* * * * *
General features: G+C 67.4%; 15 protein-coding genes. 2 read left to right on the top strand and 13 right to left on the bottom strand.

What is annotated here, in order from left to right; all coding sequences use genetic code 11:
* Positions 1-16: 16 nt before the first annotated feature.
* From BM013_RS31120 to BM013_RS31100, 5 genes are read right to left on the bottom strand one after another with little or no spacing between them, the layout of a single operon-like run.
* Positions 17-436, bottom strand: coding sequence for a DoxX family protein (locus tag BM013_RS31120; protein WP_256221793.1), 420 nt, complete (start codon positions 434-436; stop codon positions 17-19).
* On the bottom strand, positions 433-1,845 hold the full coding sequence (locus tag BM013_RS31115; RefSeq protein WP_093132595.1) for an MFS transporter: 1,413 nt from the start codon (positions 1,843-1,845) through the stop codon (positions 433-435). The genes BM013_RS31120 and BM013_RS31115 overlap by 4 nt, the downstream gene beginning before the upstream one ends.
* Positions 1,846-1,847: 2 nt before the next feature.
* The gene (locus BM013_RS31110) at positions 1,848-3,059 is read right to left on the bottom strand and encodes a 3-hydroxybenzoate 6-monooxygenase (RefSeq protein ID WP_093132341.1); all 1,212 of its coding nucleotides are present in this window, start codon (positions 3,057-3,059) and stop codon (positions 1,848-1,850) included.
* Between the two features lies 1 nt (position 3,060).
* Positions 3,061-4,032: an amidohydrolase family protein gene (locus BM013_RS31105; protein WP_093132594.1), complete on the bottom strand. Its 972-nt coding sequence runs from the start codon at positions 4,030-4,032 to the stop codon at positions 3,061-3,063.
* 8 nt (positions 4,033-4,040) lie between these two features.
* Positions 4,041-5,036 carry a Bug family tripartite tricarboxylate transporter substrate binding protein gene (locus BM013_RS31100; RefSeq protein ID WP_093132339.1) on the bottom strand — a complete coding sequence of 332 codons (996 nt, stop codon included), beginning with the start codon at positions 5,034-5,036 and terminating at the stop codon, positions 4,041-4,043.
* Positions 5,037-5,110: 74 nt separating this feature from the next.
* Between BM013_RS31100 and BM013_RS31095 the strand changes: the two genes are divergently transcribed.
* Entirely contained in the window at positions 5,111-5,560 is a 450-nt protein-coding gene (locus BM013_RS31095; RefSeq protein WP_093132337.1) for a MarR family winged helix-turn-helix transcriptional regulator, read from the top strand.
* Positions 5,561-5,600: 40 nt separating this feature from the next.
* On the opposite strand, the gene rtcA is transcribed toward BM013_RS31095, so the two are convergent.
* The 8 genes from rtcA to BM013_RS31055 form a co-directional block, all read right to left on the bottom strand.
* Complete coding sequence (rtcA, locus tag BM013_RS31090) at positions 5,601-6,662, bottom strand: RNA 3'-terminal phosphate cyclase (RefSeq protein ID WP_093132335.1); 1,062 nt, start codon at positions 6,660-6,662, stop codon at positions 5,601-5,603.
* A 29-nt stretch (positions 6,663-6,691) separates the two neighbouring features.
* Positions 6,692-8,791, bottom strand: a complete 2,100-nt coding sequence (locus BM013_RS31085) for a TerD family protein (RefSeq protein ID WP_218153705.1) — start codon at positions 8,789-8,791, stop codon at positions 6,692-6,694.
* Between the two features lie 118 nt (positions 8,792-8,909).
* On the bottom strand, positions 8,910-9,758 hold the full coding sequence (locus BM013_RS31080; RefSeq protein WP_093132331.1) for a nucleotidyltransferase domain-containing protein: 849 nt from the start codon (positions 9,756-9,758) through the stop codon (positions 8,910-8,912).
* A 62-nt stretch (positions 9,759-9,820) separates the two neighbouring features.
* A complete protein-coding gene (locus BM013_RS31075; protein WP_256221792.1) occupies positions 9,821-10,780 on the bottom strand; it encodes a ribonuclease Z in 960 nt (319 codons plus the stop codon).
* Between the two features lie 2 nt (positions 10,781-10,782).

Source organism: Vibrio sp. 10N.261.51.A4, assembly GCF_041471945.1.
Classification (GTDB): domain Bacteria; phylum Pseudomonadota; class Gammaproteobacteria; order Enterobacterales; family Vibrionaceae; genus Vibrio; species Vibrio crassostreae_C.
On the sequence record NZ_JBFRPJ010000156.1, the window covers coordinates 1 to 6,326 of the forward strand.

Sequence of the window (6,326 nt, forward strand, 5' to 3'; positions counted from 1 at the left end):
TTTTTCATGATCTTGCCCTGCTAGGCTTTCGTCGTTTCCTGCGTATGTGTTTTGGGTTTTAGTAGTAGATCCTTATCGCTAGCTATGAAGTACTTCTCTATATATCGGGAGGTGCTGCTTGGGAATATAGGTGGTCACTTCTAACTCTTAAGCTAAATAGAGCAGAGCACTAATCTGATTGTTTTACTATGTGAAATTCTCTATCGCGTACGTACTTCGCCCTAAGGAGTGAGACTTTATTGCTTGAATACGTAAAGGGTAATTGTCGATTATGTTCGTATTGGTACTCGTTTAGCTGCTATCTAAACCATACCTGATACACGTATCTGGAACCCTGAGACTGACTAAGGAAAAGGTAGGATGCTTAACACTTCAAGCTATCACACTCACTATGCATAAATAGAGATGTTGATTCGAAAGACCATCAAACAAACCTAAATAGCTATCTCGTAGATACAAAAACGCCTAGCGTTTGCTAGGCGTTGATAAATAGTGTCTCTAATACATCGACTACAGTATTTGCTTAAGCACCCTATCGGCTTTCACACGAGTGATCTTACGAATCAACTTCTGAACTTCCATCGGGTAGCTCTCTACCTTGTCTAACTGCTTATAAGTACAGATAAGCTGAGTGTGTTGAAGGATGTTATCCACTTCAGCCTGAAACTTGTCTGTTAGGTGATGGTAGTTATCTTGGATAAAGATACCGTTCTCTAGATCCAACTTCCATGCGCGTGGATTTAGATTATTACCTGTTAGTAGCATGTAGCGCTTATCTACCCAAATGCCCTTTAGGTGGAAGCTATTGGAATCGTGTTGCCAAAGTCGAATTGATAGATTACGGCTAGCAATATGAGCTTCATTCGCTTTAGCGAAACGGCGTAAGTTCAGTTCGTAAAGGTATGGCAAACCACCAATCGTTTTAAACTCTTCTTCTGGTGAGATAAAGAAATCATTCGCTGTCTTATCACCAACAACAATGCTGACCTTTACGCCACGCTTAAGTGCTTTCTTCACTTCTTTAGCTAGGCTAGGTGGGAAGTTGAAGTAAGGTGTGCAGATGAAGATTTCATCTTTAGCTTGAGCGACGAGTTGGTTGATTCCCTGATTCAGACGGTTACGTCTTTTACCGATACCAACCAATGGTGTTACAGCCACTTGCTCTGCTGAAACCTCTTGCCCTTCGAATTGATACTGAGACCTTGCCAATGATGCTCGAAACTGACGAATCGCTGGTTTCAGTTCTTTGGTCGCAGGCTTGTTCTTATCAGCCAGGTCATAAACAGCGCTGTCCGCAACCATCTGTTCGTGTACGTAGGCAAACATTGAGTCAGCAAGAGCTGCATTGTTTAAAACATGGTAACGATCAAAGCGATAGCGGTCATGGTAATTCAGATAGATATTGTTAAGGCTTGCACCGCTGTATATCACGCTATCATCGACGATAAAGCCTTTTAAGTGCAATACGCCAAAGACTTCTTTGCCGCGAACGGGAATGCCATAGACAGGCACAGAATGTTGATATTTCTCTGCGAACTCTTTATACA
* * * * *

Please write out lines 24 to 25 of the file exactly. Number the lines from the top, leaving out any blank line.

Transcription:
* A 62-nt stretch (positions 9,759-9,820) separates the two neighbouring features.
* A complete protein-coding gene (locus BM013_RS31075; protein WP_256221792.1) occupies positions 9,821-10,780 on the bottom strand; it encodes a ribonuclease Z in 960 nt (319 codons plus the stop codon).